An episiotomy is a surgical cut in the area between the vagina and the anus (otherwise known as the perineum). This cut is made to open up your vagina prior to delivering. OB’s used to do these often to speed up the labor process and prevent your vagina from tearing, but within the last 20 years, studies have shown up suggesting that women who tear on their own generally recover better and with fewer complications. The American Congress of Obstetricians and Gynecologists got on board and said the procedure shouldn’t be done routinely.
While the incidence of episiotomies has been on the decline, there are a few situations in which an episiotomy might be helpful. If your baby is super big and your OB needs a little extra room during delivery, especially to apply forceps, they may opt to do one. Also, if your babe needs to be born as quickly as possible, maybe due to a heart rate sitch, your OB may decide that an episiotomy will move the delivery along to see that your baby is delivered safely.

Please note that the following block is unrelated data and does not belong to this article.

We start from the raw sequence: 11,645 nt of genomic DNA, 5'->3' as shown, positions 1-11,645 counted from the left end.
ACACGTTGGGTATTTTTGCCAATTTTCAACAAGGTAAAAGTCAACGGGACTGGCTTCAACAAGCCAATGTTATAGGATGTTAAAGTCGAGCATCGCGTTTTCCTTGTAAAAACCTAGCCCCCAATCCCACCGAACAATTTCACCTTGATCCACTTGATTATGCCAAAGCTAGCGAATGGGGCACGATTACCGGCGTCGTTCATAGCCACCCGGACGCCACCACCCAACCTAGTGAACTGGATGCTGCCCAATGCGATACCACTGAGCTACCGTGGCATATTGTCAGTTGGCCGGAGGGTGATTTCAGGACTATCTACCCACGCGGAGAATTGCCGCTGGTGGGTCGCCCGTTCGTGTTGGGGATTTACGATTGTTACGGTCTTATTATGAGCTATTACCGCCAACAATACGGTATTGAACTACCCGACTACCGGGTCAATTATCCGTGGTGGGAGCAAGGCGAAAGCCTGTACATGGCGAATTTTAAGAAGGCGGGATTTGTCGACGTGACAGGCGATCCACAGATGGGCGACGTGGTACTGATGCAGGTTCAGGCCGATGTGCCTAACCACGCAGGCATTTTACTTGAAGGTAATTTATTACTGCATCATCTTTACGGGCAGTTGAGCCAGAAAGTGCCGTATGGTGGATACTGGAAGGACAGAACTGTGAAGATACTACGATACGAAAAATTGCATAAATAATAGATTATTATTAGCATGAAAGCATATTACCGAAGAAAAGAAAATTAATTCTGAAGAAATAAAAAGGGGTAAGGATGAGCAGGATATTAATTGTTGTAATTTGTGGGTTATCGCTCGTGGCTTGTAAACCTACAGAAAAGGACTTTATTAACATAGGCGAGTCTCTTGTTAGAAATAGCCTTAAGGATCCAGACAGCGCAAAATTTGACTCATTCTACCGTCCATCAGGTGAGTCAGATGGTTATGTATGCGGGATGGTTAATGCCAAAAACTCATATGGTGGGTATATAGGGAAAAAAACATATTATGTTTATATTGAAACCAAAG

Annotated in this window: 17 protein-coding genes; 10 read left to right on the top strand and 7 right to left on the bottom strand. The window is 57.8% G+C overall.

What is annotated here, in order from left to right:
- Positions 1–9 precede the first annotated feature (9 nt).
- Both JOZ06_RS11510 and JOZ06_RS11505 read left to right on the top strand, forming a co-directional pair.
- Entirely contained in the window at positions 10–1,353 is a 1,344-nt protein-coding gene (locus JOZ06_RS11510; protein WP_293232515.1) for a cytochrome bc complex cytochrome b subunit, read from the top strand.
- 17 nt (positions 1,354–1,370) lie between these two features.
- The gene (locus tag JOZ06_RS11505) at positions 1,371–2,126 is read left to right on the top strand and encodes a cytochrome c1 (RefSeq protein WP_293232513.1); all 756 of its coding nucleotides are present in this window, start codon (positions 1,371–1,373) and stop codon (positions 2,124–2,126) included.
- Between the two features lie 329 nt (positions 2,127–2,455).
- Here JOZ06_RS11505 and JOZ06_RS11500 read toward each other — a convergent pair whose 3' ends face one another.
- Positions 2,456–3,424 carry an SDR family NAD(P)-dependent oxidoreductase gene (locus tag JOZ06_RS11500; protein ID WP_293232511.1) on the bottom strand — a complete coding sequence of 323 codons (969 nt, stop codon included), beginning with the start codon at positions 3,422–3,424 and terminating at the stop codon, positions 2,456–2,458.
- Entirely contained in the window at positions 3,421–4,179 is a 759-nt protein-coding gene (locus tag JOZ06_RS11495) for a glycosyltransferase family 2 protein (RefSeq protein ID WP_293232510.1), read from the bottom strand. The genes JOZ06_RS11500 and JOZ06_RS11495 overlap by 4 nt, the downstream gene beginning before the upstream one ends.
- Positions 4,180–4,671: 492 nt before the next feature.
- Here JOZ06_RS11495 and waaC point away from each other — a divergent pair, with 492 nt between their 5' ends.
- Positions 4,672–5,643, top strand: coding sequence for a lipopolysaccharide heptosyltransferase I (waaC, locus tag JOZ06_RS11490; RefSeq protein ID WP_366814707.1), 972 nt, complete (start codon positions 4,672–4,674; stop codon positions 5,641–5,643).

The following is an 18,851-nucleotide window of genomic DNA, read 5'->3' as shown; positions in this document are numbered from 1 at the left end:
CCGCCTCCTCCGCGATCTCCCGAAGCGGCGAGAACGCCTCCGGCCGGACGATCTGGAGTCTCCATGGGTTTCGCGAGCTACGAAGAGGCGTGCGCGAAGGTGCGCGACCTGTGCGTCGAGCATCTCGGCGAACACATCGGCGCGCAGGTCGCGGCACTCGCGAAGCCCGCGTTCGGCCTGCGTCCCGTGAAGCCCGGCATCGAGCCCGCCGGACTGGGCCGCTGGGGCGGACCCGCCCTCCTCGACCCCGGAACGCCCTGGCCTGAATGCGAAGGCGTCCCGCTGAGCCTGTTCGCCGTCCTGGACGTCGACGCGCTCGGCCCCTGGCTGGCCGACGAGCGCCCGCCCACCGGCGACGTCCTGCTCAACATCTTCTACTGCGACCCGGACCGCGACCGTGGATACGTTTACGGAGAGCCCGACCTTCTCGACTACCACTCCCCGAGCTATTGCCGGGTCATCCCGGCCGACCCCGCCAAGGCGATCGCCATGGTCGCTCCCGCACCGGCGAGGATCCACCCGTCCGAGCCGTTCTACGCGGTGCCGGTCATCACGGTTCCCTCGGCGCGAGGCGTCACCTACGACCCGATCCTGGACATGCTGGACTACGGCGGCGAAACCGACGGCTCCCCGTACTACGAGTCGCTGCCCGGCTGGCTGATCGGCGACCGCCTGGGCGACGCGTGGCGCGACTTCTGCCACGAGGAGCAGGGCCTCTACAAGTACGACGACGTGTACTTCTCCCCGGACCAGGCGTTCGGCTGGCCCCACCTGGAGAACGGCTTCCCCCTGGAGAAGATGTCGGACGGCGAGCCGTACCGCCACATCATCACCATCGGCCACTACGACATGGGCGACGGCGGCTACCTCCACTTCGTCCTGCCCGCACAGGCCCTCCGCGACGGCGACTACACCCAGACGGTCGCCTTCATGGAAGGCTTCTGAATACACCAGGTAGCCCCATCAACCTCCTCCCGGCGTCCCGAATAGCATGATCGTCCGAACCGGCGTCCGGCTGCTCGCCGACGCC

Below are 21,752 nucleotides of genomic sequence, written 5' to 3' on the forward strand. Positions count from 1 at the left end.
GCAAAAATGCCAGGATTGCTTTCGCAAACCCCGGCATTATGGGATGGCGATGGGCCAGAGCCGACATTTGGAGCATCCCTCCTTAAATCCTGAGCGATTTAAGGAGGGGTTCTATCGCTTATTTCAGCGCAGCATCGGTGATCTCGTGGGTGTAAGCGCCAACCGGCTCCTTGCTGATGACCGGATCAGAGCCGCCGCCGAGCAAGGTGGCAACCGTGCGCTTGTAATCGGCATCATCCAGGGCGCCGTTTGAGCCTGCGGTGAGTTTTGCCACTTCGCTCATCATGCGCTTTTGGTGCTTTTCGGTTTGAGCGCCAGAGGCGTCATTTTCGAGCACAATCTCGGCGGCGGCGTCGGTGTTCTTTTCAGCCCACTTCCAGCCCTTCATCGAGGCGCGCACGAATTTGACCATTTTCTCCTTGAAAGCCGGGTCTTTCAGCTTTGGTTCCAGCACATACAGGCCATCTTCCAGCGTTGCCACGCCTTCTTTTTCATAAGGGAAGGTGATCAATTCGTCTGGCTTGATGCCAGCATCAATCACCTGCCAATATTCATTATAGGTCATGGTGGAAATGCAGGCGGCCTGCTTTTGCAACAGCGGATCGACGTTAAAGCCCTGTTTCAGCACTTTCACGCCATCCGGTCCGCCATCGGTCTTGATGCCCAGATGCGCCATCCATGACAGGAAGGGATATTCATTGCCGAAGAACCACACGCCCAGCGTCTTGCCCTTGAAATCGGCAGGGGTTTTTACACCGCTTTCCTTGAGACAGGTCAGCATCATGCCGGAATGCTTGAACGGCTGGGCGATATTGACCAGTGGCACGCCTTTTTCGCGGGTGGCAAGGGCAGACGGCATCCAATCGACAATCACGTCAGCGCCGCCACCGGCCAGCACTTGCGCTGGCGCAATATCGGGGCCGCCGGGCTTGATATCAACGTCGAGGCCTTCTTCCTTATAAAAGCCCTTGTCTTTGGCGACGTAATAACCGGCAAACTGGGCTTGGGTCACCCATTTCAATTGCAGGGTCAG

If you’re concerned about having an episiotomy, talk to your doctor about the procedure. Ask under which circumstances they might perform one and look into alternative ways to loosen up the area prior to labor, such as massage or using hot compresses.